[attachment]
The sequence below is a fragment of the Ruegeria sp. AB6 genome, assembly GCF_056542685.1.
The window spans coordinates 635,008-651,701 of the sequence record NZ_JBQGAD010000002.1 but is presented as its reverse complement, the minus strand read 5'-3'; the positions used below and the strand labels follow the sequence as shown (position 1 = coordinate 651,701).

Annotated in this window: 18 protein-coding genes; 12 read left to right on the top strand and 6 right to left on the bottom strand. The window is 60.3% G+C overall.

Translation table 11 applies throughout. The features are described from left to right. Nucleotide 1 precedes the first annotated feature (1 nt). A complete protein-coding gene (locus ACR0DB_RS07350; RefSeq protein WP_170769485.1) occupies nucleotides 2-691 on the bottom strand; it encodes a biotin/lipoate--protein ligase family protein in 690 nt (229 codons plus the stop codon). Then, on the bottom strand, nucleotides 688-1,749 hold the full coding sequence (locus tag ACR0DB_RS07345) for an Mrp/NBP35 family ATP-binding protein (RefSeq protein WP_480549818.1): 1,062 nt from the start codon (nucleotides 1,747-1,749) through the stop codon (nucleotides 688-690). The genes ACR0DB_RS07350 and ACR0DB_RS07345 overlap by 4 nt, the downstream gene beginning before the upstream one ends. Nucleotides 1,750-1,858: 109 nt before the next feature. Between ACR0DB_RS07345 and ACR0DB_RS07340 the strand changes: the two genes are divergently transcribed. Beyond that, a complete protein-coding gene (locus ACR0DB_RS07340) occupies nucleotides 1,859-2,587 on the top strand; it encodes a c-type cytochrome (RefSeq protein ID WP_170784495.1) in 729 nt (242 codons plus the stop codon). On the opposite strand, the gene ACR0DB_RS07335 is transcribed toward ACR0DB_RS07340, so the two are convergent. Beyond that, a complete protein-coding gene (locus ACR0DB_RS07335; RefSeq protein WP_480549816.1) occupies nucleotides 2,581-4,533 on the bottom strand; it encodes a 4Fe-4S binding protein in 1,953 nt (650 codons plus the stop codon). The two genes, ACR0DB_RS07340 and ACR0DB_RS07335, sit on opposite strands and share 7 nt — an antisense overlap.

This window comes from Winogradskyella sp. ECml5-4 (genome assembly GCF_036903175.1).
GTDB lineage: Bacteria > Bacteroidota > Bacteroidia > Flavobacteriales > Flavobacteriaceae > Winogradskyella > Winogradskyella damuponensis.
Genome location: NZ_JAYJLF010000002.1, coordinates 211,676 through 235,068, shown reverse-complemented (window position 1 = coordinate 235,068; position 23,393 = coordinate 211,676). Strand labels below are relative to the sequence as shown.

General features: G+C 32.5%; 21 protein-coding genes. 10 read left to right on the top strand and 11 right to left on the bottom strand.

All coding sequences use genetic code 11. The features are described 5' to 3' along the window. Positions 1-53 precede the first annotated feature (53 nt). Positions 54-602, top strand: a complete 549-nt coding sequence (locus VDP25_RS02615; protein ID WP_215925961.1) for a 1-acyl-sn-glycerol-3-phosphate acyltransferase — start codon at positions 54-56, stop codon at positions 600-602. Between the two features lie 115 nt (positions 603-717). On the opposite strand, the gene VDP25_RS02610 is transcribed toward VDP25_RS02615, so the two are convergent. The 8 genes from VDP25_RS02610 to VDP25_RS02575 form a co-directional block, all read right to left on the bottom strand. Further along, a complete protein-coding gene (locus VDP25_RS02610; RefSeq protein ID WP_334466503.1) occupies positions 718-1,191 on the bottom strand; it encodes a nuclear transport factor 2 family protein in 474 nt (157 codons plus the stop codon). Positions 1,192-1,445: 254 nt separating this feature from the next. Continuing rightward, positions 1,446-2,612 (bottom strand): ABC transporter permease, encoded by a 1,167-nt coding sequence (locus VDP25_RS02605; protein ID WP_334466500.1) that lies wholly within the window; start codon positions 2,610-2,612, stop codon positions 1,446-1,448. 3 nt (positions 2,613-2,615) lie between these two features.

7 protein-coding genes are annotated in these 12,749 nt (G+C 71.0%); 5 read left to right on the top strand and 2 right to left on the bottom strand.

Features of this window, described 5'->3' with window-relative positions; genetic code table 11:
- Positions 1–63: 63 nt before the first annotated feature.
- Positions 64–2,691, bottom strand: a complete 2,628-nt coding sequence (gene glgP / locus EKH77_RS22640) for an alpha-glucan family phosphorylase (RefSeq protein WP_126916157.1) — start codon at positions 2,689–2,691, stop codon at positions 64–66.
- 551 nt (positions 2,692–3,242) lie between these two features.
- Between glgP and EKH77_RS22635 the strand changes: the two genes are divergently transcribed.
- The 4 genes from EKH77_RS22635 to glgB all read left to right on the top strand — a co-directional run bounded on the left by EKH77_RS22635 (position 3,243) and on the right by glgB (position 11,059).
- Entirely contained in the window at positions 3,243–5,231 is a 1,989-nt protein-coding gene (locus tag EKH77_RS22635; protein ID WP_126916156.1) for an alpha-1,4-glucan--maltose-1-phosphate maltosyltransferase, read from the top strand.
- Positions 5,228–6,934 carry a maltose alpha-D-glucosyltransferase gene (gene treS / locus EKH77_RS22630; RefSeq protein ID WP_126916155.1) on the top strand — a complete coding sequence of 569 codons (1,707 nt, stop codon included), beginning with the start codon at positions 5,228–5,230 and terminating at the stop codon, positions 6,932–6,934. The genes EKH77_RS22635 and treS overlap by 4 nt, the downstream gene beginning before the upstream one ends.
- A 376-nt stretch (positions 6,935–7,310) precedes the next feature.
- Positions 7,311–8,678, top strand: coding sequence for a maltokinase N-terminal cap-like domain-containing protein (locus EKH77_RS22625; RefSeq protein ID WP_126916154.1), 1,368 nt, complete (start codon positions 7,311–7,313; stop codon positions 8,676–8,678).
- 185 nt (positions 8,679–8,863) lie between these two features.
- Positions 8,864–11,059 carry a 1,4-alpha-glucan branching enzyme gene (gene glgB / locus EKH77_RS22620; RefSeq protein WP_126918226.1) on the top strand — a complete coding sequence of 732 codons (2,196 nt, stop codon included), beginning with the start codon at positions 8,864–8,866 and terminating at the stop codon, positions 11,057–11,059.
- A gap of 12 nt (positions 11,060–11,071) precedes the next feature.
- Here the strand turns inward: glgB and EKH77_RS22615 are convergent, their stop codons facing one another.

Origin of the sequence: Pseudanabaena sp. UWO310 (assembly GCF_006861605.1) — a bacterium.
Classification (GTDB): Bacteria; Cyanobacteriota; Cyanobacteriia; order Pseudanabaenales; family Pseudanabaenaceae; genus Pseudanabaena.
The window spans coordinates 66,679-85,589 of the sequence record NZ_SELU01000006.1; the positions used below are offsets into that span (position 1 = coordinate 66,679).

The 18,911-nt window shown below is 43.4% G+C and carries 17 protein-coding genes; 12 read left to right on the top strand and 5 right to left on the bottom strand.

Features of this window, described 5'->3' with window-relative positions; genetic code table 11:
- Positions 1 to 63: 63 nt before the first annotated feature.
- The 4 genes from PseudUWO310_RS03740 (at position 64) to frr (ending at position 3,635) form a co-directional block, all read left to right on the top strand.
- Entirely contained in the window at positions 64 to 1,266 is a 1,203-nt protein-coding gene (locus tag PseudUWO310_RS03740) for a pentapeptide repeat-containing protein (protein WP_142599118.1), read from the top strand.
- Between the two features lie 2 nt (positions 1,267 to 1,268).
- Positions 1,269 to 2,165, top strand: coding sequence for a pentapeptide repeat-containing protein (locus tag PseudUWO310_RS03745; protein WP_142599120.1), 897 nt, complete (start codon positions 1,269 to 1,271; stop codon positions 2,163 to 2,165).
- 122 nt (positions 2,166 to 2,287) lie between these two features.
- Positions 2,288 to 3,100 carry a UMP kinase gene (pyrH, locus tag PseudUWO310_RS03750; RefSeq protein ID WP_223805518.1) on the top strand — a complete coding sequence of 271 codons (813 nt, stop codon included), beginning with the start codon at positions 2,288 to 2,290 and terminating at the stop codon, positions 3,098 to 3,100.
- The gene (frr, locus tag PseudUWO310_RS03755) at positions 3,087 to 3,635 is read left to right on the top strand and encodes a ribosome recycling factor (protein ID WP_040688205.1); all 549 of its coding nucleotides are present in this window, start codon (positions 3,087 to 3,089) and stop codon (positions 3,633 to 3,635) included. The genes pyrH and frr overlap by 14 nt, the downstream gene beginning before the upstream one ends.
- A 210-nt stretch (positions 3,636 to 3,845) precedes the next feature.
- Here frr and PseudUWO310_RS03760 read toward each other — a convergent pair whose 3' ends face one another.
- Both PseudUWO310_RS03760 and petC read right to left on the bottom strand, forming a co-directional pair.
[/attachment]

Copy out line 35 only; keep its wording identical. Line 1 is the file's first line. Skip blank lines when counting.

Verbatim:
- 122 nt (positions 2,166 to 2,287) lie between these two features.